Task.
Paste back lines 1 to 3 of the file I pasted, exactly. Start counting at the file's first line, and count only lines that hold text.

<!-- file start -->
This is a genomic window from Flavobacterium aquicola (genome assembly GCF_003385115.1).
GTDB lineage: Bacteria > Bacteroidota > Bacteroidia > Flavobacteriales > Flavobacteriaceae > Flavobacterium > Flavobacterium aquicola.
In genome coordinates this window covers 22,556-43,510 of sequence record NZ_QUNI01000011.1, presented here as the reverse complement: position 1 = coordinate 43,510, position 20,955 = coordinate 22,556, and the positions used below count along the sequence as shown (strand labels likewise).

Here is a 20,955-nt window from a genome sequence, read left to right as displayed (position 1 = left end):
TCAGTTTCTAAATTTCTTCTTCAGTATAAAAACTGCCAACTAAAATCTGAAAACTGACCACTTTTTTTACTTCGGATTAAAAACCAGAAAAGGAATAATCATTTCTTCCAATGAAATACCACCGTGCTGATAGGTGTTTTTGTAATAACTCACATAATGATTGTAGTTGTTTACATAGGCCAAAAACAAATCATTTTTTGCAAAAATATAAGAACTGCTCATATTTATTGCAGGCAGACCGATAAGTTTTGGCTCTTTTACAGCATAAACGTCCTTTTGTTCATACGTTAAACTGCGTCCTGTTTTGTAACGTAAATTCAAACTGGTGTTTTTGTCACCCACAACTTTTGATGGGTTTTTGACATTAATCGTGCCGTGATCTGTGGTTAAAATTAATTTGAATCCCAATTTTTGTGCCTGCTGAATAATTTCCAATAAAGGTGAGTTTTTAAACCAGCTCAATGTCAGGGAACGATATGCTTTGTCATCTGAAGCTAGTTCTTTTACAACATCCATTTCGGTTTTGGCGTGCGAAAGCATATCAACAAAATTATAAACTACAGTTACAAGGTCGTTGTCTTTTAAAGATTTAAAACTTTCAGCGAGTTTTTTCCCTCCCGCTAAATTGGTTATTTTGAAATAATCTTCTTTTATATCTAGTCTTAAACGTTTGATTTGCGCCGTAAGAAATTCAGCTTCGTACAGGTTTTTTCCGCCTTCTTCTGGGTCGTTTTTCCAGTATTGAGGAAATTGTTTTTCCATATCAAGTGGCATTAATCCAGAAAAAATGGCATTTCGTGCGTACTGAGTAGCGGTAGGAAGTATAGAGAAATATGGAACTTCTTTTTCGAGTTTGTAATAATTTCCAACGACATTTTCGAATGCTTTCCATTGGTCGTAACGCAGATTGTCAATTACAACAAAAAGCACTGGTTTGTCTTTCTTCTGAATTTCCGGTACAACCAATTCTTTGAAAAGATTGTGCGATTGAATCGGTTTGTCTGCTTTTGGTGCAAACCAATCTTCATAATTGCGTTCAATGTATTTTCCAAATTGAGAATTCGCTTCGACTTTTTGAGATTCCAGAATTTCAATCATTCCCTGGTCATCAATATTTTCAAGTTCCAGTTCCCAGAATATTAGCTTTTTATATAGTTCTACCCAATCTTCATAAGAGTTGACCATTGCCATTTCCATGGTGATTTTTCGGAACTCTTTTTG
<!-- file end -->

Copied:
This is a genomic window from Flavobacterium aquicola (genome assembly GCF_003385115.1).
GTDB lineage: Bacteria > Bacteroidota > Bacteroidia > Flavobacteriales > Flavobacteriaceae > Flavobacterium > Flavobacterium aquicola.
In genome coordinates this window covers 22,556-43,510 of sequence record NZ_QUNI01000011.1, presented here as the reverse complement: position 1 = coordinate 43,510, position 20,955 = coordinate 22,556, and the positions used below count along the sequence as shown (strand labels likewise).